You don’t need to look too hard to find evidence that we are living in a sinful world. Even those of us who are Christians, regularly referred to as saints in New Testament letters, struggle with sin. A quick glance at the headlines or turn on social media quickly confirms this. Too often I’m convicted by my own selfishness and reminded of Paul’s instruction to the believers in Philippi: “Each of you should look not only to your own interests, but also to the interests of others” (Phil. 2:4).
The parable of the Good Samaritan, though told 2,000 years ago, is a timeless reminder of the high value God places on compassion. We are taught by Jesus that despite the myriad of differences we may have with one another, we are alike in the one most important way: each person is created in God’s image.
So, how do we keep the cacophony of culture from drowning out the sweet dulcet sounds of the Gospel? How then does the Gospel constrain us when it comes to showing compassion to others?
The Gospel tells us that we’re sinners in need of the cleansing, all-sufficient blood of Christ. The Gospel, when received with a thankful heart, compels us to show the same grace to others that God has shown to us in Jesus. It is important to understand that the Gospel not only saves us, but also empowers us to follow the most holy commands: love the Lord your God with all your heart, soul, mind, and strength and love your neighbor as yourself.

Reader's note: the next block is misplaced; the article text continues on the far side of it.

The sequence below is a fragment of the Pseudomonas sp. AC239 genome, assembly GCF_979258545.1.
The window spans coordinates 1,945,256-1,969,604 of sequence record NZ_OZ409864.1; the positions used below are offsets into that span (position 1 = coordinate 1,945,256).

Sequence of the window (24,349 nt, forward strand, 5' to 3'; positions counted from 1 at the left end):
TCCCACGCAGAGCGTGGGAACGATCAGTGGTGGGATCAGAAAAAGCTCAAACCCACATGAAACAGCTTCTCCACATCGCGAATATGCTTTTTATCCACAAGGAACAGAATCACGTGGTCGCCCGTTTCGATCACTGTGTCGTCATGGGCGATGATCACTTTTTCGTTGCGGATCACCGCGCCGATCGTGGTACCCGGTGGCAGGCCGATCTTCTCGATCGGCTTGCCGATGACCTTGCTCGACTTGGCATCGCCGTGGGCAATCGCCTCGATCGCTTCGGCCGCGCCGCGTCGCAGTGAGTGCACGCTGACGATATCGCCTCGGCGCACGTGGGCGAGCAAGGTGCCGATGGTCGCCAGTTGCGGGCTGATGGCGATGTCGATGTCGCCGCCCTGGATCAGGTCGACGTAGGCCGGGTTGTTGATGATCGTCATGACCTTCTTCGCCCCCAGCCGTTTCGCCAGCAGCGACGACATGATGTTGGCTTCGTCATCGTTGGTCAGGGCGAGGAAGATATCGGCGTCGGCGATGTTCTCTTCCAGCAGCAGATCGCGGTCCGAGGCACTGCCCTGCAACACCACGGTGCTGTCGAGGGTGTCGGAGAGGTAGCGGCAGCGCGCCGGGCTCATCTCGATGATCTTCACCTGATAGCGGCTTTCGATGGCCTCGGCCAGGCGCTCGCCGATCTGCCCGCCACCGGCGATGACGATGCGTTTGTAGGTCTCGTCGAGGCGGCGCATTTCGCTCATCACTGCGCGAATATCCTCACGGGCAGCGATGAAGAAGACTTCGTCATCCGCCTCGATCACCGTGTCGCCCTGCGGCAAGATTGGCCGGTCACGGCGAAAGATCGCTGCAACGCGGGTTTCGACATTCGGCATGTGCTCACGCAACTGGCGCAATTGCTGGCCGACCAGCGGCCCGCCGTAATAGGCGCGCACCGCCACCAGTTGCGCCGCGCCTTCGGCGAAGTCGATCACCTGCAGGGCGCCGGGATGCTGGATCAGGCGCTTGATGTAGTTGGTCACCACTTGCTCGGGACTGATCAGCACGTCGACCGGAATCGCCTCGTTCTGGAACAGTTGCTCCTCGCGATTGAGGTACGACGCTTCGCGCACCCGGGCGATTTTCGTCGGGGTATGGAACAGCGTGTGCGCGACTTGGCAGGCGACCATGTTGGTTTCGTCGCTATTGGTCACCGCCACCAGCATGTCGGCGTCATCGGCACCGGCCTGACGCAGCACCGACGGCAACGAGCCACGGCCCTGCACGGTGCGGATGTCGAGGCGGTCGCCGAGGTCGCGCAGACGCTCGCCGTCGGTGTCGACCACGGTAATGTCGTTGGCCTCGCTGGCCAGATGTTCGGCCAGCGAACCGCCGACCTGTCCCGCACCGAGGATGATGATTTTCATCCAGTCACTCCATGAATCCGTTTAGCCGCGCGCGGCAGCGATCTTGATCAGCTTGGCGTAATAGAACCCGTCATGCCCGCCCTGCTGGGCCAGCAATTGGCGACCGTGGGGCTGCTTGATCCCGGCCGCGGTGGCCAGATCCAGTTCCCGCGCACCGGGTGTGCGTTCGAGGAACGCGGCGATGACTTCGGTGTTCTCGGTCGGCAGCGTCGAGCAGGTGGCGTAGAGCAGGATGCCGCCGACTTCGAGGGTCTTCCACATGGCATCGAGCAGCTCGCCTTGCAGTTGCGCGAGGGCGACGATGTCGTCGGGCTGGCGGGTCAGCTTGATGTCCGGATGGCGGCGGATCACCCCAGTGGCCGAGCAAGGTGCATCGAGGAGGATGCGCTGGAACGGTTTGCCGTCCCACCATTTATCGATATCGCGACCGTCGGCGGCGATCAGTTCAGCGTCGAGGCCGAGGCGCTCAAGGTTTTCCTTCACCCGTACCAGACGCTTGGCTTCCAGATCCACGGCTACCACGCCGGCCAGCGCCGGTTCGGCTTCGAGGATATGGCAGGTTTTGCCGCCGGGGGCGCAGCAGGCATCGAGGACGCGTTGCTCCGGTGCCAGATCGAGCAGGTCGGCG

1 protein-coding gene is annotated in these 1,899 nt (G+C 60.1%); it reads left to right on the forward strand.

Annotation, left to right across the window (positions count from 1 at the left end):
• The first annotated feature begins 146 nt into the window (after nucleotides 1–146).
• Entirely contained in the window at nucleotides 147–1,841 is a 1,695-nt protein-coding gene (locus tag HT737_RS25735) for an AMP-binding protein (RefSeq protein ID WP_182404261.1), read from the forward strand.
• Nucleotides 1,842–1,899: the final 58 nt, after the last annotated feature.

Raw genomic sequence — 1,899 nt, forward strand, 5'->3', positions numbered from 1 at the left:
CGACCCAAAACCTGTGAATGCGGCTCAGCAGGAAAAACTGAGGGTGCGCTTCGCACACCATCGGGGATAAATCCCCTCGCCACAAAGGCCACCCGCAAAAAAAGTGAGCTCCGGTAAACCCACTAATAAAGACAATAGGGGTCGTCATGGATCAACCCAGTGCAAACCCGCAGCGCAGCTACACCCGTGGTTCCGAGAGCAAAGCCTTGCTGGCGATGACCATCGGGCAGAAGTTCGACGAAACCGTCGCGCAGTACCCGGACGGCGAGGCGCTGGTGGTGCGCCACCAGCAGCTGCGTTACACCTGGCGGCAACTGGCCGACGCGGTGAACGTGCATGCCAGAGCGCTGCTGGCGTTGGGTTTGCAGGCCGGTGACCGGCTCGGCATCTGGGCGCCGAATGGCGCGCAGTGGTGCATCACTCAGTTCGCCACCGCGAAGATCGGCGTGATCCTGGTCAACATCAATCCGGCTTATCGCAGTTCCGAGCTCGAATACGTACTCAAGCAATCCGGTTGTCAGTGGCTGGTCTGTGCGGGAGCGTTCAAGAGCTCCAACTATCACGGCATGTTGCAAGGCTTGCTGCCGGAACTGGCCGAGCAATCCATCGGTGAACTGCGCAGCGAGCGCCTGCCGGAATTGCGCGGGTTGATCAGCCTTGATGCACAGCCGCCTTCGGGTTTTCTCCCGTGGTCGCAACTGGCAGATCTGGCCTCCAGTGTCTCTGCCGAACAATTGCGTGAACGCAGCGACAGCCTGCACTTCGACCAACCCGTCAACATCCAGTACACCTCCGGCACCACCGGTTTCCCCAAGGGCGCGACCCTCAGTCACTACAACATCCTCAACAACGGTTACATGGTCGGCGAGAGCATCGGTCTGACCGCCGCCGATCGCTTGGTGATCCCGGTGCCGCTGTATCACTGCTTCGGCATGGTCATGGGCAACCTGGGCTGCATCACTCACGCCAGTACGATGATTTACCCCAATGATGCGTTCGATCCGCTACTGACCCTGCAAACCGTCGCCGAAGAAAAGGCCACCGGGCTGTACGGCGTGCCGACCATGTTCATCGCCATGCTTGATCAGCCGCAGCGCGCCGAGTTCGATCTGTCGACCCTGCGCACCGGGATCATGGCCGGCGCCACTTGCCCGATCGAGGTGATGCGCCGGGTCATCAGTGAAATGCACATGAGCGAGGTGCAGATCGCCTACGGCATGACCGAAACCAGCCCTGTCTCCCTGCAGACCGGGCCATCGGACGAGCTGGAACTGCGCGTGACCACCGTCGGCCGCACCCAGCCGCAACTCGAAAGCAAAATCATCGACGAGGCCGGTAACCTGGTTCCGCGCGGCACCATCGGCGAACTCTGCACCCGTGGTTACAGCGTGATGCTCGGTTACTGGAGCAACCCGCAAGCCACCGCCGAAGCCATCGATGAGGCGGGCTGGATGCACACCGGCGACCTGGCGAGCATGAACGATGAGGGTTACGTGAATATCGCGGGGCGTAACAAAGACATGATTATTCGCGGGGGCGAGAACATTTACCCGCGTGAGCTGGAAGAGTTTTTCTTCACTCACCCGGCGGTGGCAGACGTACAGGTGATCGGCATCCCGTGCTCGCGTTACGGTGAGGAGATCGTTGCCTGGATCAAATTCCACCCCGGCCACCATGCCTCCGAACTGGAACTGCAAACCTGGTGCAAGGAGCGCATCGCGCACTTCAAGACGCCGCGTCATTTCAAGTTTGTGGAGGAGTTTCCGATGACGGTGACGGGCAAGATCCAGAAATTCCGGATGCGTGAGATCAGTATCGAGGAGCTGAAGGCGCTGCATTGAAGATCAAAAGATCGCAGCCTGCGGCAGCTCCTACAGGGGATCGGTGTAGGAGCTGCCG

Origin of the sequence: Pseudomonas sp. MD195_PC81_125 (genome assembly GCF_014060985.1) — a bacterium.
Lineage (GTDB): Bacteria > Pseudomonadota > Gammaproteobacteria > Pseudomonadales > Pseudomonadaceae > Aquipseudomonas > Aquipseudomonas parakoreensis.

The good news of Jesus living a sinless life on earth, being crucified without guilt, buried without His own tomb, and raised again by His own Word transforms the guiltiest of hearts into Christ-honoring, love-bearing, neighbor-serving ambassadors of heaven’s Gift on earth.
How then should we respond to the story of the Good Samaritan?
I encourage you to spend some time in the attached study guide written by Pastor Jamin Roller. If you make it through one page per day, you’ll have spent 5 days studying the parable of the Good Samaritan.
“All of us carry biases and divisions within us. It’s part of what it means to be sinful people in a broken world, but Jesus came to free us from that bondage so that we can walk in the freedom of loving in a way that displays God’s love for us.”
Read through the rest of the study guide here.